Something you might not have known about me: I used to be a Renthead. Everybody knows about me and The Phantom of the Opera; what you might not know is that it took me four years to see Phantom five times…and only twenty months to see Rent five times. That torrid pace was bound to subside, especially when the show only ran in Toronto for eight months, but I’ve still got an impressive track record where Rent is concerned. And tonight, I celebrated an historic personal milestone: I saw Rent for the tenth time.
(By the way, no one knew Rent was coming back. The only reason I found out was because Paul told me; this explains, I’m sure, why there were so many empty seats this evening. Also, this was my first time visiting the Elgin Theatre since seeing Joseph and the Amazing Technicolor Dreamcoat with the Westgate band in May 1997…and speaking of the Elgin, it’s also the theatre where I saw Tommy for the first time, which is one of the five seminal experiences of my life. Naturally, I get nostalgic whenever I go there; our seats tonight were three rows in front of the seats we sat in for Tommy. But I digress.)
Tonight’s performance was solid, although it certainly wasn’t the best version of Rent I’ll ever see. During the show I did a lot of thinking about Rent in general–about its history, about its place within the cultural zeitgest, about its legacy…y’know, the sort of things you can do when you know a show’s material as well as you know the back of your own hand. Rent, you will recall, is famously unfinished. Its creator, Jonathan Larson, died on the eve of its first preview performance. His death–made all the more poignant in light of the show’s subject matter–helped propel the musical to fame, and Rent eventually won the Pulitzer Prize for Drama. It was instantly hailed as a Hair for Generation X, a musical that articulated the angst, confusion, and emotional bankruptcy of life in America at the end of the millennium. Inevitably, and none too ironically, Rent eventually joined the cultural mainstream against which it ostensibly rebelled.
So. One of the (inevitable?) byproducts of this commodification of Rent was the creation of Rentheads, a group of people who embraced the musical as their own and infused it with much of its original spirit. I wasn’t part of this group–I was still too young to fully grasp what the musical was saying when it first opened–but I aspired to be like them; if second wave Rentheads existed I was definitely leading the charge. When I first saw Rent, at the Ordway Music Theater in St. Paul, MN in July 1997 I liked it a lot, but it was more of a visceral experience than a genuinely moving one. But the second time seeing the show still ranks as one of the great theatre-going experiences of my life; I was so moved, in fact, that I went back the next night and saw it again. Yet I still don’t think I “got” Rent until at least the seventh time I saw it. Where am I going with this? Tonight, the seats behind us were filled with a new wave of Rent fans. Superficially, they’re exactly like we used to be: they moo during “Maureen’s Protest,” they know exactly when to cheer during “Out Tonight,” they clap along to “La Vie Boheme.” Yet if Rent really is a musical for Generation X, their reaction to the show is slightly mystifying: shouldn’t they be too young for Rent?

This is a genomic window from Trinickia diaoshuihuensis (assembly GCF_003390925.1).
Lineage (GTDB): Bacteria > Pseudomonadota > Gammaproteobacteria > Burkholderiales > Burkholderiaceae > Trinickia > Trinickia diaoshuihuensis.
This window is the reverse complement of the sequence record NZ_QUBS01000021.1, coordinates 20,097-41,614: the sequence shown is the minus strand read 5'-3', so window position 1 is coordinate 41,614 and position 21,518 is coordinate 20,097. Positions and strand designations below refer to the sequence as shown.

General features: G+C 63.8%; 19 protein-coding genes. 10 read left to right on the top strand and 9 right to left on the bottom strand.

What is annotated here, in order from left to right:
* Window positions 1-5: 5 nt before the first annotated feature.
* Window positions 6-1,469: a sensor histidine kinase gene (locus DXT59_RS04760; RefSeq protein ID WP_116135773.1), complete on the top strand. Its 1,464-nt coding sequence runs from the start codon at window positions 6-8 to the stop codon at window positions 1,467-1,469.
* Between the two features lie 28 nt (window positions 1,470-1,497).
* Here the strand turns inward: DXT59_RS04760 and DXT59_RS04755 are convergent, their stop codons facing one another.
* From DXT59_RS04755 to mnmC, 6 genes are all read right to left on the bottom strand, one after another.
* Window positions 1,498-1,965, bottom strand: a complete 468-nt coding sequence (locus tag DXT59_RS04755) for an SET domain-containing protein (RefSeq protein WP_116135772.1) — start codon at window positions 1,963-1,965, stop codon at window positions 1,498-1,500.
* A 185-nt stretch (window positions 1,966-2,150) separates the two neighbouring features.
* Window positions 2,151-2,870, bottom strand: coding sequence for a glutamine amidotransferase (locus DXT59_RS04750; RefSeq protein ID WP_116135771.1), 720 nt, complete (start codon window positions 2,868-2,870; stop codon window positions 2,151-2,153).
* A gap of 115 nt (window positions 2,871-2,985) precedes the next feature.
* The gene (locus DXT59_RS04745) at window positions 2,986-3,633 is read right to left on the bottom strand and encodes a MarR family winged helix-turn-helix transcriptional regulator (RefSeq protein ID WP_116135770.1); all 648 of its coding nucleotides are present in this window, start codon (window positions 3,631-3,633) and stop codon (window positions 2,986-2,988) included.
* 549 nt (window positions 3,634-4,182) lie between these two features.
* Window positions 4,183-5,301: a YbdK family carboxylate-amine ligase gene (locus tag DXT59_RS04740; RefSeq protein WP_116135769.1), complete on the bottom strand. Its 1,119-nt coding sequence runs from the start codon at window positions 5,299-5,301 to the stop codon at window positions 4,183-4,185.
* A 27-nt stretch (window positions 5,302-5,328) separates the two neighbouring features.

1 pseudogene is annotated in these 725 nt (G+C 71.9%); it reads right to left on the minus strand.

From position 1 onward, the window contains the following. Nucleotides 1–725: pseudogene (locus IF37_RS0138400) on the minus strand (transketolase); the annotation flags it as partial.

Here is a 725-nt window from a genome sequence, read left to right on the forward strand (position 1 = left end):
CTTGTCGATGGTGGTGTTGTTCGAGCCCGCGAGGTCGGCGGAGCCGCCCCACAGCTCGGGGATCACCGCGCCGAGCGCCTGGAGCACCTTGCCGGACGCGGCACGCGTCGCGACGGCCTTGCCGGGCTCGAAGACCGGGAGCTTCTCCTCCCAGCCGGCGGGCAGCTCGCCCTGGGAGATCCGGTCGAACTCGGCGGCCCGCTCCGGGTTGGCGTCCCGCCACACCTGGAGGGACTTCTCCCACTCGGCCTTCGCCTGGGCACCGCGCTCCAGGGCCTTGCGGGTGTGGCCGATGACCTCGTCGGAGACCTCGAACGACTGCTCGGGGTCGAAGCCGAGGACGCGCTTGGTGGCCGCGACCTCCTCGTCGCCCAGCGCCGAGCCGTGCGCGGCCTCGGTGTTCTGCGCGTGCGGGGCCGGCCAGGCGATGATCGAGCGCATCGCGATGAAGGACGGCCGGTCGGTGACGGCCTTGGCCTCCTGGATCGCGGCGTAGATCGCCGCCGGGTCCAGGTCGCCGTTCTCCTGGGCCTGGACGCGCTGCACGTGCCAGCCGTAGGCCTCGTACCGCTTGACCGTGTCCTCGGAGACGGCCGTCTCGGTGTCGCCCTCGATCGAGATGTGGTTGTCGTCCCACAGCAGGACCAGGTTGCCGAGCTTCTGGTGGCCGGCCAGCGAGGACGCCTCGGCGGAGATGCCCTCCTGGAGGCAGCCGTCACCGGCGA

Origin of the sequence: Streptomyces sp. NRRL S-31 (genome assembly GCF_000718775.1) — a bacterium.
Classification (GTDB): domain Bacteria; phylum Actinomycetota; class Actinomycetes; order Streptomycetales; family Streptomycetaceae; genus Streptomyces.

For a long time I’ve felt as though the bulk of Rent‘s fans are only partially in love with the show; the rest is a carefully orchestrated act, a conscientious effort at appearing to appreciate the musical they’ve been told is “theirs.” Rather than letting themselves experience the show for themselves they’ve come with a set of assumptions about what it’s supposed to mean to them–so while the reactions are all appropriate, they somehow ring hollow. I’m not suggesting that I’m a “better” fan, or that people who remember when Rent first opened have a right to be vanguards of the musical’s legacy…but when a group of Quebecois teenagers is reacting to songs about emotional ephemerality, the function of art as political and social protest, and the struggle between personal integrity and commercial gain like they’re seeing the Beatles on Ed Sullivan, it makes me wonder.
Cynical? Probably. In reality I’m probably just afraid of letting go of Rent, of passing it on to a new generation of theatregoers. I’m jealously guarding it the way I’m inclined to guard any artifact of 90s culture; that should probably be an indication that it’s time to loosen my grip. On that note, during “What You Own” I was struck by how well Rent is holding up to the passing of time–especially since lines alluding to “the end of the millennium” should pin it down to a specific time and space. Which leads me, somewhat ironically, back to my previous point. If the next generation of Rent fans don’t understand the show the way its original audience did, then the musical clearly transcends cultural specificity, and instead speaks to something far more general about the human experience. When Collins sings the reprise of “I’ll Cover You” at Angel’s funeral (which isn’t just Rent‘s emotional high point, but which is a viable contender for the most stunning moment in modern musical theatre), it doesn’t matter if you were born in 1980 or 1990: if you’re not shaken to the core of your being you probably don’t have a soul. Come to think of it, the universality of Rent probably supersedes any claims of being a “generational” musical…which means I shouldn’t be so hard on people who’ve come to the party late. Isn’t that a sign of growing up?